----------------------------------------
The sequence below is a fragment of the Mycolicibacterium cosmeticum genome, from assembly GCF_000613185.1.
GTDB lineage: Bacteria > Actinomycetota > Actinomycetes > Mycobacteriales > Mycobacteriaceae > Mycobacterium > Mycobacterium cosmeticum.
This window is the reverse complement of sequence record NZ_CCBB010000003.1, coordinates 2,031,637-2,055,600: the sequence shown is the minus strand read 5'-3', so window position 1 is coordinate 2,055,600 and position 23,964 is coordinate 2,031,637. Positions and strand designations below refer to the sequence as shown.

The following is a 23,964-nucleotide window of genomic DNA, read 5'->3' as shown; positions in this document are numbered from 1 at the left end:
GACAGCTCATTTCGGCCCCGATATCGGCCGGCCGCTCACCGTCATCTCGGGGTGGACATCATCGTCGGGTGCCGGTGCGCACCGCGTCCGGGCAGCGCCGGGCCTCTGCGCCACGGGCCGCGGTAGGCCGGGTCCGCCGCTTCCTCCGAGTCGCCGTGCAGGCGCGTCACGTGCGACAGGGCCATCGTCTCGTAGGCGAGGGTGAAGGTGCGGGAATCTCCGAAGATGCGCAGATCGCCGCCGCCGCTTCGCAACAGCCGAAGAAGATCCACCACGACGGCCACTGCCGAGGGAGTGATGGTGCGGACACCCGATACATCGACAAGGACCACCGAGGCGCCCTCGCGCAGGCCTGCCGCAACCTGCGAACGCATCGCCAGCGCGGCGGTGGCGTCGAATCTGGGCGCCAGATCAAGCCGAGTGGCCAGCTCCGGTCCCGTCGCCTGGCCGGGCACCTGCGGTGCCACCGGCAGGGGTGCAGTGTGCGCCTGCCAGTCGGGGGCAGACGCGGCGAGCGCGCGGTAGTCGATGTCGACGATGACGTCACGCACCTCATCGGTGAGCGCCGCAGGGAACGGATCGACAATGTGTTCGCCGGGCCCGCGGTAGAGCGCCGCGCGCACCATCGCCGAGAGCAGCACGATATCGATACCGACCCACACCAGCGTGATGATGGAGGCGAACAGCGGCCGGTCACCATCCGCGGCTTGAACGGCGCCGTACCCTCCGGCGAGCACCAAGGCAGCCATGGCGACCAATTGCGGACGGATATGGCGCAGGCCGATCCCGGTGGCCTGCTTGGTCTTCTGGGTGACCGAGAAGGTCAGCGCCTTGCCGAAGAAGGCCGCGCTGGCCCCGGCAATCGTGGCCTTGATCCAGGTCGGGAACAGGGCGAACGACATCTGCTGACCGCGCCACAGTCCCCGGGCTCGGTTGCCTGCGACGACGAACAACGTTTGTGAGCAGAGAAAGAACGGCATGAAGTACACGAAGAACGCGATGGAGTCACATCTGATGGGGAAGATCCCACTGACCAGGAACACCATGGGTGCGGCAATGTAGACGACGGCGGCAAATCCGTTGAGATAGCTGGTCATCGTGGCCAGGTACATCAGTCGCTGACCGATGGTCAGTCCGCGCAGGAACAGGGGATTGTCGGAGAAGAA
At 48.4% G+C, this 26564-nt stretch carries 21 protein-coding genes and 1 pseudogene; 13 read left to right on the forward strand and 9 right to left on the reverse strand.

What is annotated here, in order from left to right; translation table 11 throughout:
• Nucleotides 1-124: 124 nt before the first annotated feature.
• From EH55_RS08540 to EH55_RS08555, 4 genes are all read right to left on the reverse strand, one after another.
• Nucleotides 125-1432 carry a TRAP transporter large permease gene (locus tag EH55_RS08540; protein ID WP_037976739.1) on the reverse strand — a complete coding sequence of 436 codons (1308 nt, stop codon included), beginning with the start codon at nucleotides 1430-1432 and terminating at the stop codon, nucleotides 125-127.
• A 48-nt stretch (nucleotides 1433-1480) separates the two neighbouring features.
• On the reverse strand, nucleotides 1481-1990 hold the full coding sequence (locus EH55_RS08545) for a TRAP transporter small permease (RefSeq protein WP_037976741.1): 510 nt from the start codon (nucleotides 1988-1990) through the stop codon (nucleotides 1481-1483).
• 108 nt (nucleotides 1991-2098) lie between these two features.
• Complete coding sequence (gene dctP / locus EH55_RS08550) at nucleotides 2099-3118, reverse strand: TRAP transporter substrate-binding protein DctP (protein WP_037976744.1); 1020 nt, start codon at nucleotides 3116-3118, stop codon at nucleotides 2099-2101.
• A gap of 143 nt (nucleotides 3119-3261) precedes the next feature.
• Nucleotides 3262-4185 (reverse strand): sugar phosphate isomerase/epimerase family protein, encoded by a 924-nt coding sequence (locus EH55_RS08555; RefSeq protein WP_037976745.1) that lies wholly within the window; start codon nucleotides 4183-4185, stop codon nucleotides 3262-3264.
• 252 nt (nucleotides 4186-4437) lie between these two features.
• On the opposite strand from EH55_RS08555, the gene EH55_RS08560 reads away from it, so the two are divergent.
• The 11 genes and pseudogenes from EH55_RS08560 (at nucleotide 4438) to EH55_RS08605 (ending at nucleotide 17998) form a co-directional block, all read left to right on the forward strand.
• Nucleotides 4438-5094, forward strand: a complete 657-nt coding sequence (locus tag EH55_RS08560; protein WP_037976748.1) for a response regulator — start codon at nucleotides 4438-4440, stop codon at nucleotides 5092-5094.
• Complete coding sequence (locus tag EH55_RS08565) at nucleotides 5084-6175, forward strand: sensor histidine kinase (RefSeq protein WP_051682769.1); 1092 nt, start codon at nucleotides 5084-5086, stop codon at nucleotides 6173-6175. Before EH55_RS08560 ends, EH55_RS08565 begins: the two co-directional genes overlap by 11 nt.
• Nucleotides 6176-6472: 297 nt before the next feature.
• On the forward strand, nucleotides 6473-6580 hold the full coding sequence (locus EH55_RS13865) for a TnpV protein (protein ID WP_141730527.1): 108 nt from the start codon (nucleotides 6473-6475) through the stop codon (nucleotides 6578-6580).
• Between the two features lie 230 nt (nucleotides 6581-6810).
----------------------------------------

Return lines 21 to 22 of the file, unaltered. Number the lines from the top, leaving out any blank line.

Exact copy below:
• Complete coding sequence (locus tag EH55_RS08565) at nucleotides 5084-6175, forward strand: sensor histidine kinase (RefSeq protein WP_051682769.1); 1092 nt, start codon at nucleotides 5084-5086, stop codon at nucleotides 6173-6175. Before EH55_RS08560 ends, EH55_RS08565 begins: the two co-directional genes overlap by 11 nt.
• Nucleotides 6176-6472: 297 nt before the next feature.